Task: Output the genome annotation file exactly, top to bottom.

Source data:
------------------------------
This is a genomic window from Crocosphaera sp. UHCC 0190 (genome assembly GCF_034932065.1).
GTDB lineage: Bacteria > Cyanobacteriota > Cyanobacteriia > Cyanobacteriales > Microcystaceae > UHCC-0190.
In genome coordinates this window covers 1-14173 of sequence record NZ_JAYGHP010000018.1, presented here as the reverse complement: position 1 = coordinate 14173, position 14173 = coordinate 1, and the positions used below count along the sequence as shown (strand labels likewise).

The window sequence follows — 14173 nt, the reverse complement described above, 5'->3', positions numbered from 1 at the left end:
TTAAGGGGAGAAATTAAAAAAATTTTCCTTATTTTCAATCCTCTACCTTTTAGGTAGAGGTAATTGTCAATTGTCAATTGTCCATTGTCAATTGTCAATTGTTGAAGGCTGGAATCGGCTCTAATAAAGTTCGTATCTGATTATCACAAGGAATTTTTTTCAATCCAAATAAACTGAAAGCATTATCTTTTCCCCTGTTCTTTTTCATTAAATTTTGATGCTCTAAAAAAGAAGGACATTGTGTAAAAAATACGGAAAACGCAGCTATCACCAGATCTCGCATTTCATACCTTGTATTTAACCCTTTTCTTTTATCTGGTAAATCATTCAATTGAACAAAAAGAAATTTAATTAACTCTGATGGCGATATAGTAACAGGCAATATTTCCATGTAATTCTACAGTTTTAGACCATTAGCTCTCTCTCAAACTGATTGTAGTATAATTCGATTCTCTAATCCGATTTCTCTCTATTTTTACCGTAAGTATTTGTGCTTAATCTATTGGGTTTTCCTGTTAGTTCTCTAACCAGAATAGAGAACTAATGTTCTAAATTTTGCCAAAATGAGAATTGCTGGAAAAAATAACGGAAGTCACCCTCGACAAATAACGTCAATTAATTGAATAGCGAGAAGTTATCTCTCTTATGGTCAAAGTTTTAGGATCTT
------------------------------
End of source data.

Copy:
This is a genomic window from Crocosphaera sp. UHCC 0190 (genome assembly GCF_034932065.1).
GTDB lineage: Bacteria > Cyanobacteriota > Cyanobacteriia > Cyanobacteriales > Microcystaceae > UHCC-0190.
In genome coordinates this window covers 1-14173 of sequence record NZ_JAYGHP010000018.1, presented here as the reverse complement: position 1 = coordinate 14173, position 14173 = coordinate 1, and the positions used below count along the sequence as shown (strand labels likewise).

The window sequence follows — 14173 nt, the reverse complement described above, 5'->3', positions numbered from 1 at the left end:
TTAAGGGGAGAAATTAAAAAAATTTTCCTTATTTTCAATCCTCTACCTTTTAGGTAGAGGTAATTGTCAATTGTCAATTGTCCATTGTCAATTGTCAATTGTTGAAGGCTGGAATCGGCTCTAATAAAGTTCGTATCTGATTATCACAAGGAATTTTTTTCAATCCAAATAAACTGAAAGCATTATCTTTTCCCCTGTTCTTTTTCATTAAATTTTGATGCTCTAAAAAAGAAGGACATTGTGTAAAAAATACGGAAAACGCAGCTATCACCAGATCTCGCATTTCATACCTTGTATTTAACCCTTTTCTTTTATCTGGTAAATCATTCAATTGAACAAAAAGAAATTTAATTAACTCTGATGGCGATATAGTAACAGGCAATATTTCCATGTAATTCTACAGTTTTAGACCATTAGCTCTCTCTCAAACTGATTGTAGTATAATTCGATTCTCTAATCCGATTTCTCTCTATTTTTACCGTAAGTATTTGTGCTTAATCTATTGGGTTTTCCTGTTAGTTCTCTAACCAGAATAGAGAACTAATGTTCTAAATTTTGCCAAAATGAGAATTGCTGGAAAAAATAACGGAAGTCACCCTCGACAAATAACGTCAATTAATTGAATAGCGAGAAGTTATCTCTCTTATGGTCAAAGTTTTAGGATCTT